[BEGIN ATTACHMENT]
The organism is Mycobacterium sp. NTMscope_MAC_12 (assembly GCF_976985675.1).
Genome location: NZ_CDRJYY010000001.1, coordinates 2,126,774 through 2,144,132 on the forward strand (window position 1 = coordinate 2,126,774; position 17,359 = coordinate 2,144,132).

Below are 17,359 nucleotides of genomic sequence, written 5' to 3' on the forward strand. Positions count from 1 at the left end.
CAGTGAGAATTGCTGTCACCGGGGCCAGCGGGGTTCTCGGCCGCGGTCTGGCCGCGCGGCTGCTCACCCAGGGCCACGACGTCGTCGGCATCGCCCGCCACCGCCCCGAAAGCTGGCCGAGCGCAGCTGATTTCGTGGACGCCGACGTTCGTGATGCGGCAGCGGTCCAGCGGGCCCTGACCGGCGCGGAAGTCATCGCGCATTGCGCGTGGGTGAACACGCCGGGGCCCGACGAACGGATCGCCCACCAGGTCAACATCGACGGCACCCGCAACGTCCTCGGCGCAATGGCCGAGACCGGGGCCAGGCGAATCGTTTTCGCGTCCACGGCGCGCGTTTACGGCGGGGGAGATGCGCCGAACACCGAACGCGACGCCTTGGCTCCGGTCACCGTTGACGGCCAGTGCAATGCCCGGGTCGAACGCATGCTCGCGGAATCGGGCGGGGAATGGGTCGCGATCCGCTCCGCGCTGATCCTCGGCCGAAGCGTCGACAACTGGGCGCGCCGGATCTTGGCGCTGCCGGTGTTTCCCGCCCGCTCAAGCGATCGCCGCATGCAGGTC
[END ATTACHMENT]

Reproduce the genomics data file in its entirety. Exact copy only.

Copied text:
The organism is Mycobacterium sp. NTMscope_MAC_12 (assembly GCF_976985675.1).
Genome location: NZ_CDRJYY010000001.1, coordinates 2,126,774 through 2,144,132 on the forward strand (window position 1 = coordinate 2,126,774; position 17,359 = coordinate 2,144,132).

Below are 17,359 nucleotides of genomic sequence, written 5' to 3' on the forward strand. Positions count from 1 at the left end.
CAGTGAGAATTGCTGTCACCGGGGCCAGCGGGGTTCTCGGCCGCGGTCTGGCCGCGCGGCTGCTCACCCAGGGCCACGACGTCGTCGGCATCGCCCGCCACCGCCCCGAAAGCTGGCCGAGCGCAGCTGATTTCGTGGACGCCGACGTTCGTGATGCGGCAGCGGTCCAGCGGGCCCTGACCGGCGCGGAAGTCATCGCGCATTGCGCGTGGGTGAACACGCCGGGGCCCGACGAACGGATCGCCCACCAGGTCAACATCGACGGCACCCGCAACGTCCTCGGCGCAATGGCCGAGACCGGGGCCAGGCGAATCGTTTTCGCGTCCACGGCGCGCGTTTACGGCGGGGGAGATGCGCCGAACACCGAACGCGACGCCTTGGCTCCGGTCACCGTTGACGGCCAGTGCAATGCCCGGGTCGAACGCATGCTCGCGGAATCGGGCGGGGAATGGGTCGCGATCCGCTCCGCGCTGATCCTCGGCCGAAGCGTCGACAACTGGGCGCGCCGGATCTTGGCGCTGCCGGTGTTTCCCGCCCGCTCAAGCGATCGCCGCATGCAGGTC